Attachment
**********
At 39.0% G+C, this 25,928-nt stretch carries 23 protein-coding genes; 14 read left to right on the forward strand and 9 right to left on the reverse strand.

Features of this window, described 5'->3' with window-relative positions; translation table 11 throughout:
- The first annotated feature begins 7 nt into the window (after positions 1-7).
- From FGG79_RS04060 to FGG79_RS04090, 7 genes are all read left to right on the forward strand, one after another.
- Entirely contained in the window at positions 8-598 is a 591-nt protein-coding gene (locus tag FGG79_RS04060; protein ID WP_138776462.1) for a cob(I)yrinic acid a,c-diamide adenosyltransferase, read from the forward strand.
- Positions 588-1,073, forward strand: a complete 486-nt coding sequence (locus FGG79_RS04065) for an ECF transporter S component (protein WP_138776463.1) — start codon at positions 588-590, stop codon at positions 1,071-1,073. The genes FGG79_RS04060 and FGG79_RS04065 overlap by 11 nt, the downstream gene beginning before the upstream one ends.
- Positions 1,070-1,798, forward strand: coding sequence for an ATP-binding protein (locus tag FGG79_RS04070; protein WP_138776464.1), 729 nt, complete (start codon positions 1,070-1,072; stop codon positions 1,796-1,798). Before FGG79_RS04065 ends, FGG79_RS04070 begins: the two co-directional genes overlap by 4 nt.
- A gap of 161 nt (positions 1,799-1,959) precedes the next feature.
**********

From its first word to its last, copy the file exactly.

At 39.0% G+C, this 25,928-nt stretch carries 23 protein-coding genes; 14 read left to right on the forward strand and 9 right to left on the reverse strand.

Features of this window, described 5'->3' with window-relative positions; translation table 11 throughout:
- The first annotated feature begins 7 nt into the window (after positions 1-7).
- From FGG79_RS04060 to FGG79_RS04090, 7 genes are all read left to right on the forward strand, one after another.
- Entirely contained in the window at positions 8-598 is a 591-nt protein-coding gene (locus tag FGG79_RS04060; protein ID WP_138776462.1) for a cob(I)yrinic acid a,c-diamide adenosyltransferase, read from the forward strand.
- Positions 588-1,073, forward strand: a complete 486-nt coding sequence (locus FGG79_RS04065) for an ECF transporter S component (protein WP_138776463.1) — start codon at positions 588-590, stop codon at positions 1,071-1,073. The genes FGG79_RS04060 and FGG79_RS04065 overlap by 11 nt, the downstream gene beginning before the upstream one ends.
- Positions 1,070-1,798, forward strand: coding sequence for an ATP-binding protein (locus tag FGG79_RS04070; protein WP_138776464.1), 729 nt, complete (start codon positions 1,070-1,072; stop codon positions 1,796-1,798). Before FGG79_RS04065 ends, FGG79_RS04070 begins: the two co-directional genes overlap by 4 nt.
- A gap of 161 nt (positions 1,799-1,959) precedes the next feature.